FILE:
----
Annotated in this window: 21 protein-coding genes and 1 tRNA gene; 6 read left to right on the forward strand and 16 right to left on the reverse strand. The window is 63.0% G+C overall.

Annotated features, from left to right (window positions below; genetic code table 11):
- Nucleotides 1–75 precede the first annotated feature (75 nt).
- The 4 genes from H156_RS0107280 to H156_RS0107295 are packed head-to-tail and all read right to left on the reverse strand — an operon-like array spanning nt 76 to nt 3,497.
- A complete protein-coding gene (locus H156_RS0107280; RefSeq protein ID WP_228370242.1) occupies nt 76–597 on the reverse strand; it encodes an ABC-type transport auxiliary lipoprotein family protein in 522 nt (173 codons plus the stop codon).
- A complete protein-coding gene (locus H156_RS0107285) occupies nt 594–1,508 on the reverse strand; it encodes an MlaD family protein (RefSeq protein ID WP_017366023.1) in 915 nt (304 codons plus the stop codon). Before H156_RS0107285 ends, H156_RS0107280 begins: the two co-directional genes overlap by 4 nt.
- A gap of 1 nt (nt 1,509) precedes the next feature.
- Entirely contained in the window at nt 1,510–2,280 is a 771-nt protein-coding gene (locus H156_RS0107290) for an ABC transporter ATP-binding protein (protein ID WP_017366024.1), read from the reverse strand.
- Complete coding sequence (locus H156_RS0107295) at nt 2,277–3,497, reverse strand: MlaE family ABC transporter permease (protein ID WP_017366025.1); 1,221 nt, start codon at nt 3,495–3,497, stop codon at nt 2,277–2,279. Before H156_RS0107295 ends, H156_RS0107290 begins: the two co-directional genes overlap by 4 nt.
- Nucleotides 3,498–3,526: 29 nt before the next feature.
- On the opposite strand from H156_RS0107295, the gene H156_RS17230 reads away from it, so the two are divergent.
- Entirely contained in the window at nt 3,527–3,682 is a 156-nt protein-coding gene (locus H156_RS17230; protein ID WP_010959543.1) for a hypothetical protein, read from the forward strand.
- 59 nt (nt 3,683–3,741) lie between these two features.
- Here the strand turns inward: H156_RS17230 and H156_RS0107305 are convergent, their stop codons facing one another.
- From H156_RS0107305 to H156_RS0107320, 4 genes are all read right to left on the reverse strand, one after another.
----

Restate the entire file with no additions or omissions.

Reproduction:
Annotated in this window: 21 protein-coding genes and 1 tRNA gene; 6 read left to right on the forward strand and 16 right to left on the reverse strand. The window is 63.0% G+C overall.

Annotated features, from left to right (window positions below; genetic code table 11):
- Nucleotides 1–75 precede the first annotated feature (75 nt).
- The 4 genes from H156_RS0107280 to H156_RS0107295 are packed head-to-tail and all read right to left on the reverse strand — an operon-like array spanning nt 76 to nt 3,497.
- A complete protein-coding gene (locus H156_RS0107280; RefSeq protein ID WP_228370242.1) occupies nt 76–597 on the reverse strand; it encodes an ABC-type transport auxiliary lipoprotein family protein in 522 nt (173 codons plus the stop codon).
- A complete protein-coding gene (locus H156_RS0107285) occupies nt 594–1,508 on the reverse strand; it encodes an MlaD family protein (RefSeq protein ID WP_017366023.1) in 915 nt (304 codons plus the stop codon). Before H156_RS0107285 ends, H156_RS0107280 begins: the two co-directional genes overlap by 4 nt.
- A gap of 1 nt (nt 1,509) precedes the next feature.
- Entirely contained in the window at nt 1,510–2,280 is a 771-nt protein-coding gene (locus H156_RS0107290) for an ABC transporter ATP-binding protein (protein ID WP_017366024.1), read from the reverse strand.
- Complete coding sequence (locus H156_RS0107295) at nt 2,277–3,497, reverse strand: MlaE family ABC transporter permease (protein ID WP_017366025.1); 1,221 nt, start codon at nt 3,495–3,497, stop codon at nt 2,277–2,279. Before H156_RS0107295 ends, H156_RS0107290 begins: the two co-directional genes overlap by 4 nt.
- Nucleotides 3,498–3,526: 29 nt before the next feature.
- On the opposite strand from H156_RS0107295, the gene H156_RS17230 reads away from it, so the two are divergent.
- Entirely contained in the window at nt 3,527–3,682 is a 156-nt protein-coding gene (locus H156_RS17230; protein ID WP_010959543.1) for a hypothetical protein, read from the forward strand.
- 59 nt (nt 3,683–3,741) lie between these two features.
- Here the strand turns inward: H156_RS17230 and H156_RS0107305 are convergent, their stop codons facing one another.
- From H156_RS0107305 to H156_RS0107320, 4 genes are all read right to left on the reverse strand, one after another.